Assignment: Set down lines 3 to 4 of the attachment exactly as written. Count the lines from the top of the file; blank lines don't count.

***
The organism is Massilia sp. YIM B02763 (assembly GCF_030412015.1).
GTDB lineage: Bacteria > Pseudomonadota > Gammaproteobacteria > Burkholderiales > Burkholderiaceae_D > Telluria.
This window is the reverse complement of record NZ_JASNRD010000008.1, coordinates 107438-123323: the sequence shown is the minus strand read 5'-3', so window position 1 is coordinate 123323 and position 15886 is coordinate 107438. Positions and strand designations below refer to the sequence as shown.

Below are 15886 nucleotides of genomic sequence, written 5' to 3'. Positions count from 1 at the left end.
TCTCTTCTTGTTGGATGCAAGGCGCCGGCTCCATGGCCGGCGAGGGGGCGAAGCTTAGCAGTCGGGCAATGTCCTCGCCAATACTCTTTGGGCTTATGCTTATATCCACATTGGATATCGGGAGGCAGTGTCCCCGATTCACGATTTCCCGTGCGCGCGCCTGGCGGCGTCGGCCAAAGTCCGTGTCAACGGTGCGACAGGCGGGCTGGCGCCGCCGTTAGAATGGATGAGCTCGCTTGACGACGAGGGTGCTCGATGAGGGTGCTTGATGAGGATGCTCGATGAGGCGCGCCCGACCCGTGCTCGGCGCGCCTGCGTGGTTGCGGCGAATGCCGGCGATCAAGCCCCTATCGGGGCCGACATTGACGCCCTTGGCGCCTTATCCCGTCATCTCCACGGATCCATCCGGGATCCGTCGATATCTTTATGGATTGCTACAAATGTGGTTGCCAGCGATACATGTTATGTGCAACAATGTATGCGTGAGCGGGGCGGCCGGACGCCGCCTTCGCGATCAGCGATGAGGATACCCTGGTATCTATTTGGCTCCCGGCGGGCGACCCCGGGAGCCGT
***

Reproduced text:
This window is the reverse complement of record NZ_JASNRD010000008.1, coordinates 107438-123323: the sequence shown is the minus strand read 5'-3', so window position 1 is coordinate 123323 and position 15886 is coordinate 107438. Positions and strand designations below refer to the sequence as shown.

Below are 15886 nucleotides of genomic sequence, written 5' to 3'. Positions count from 1 at the left end.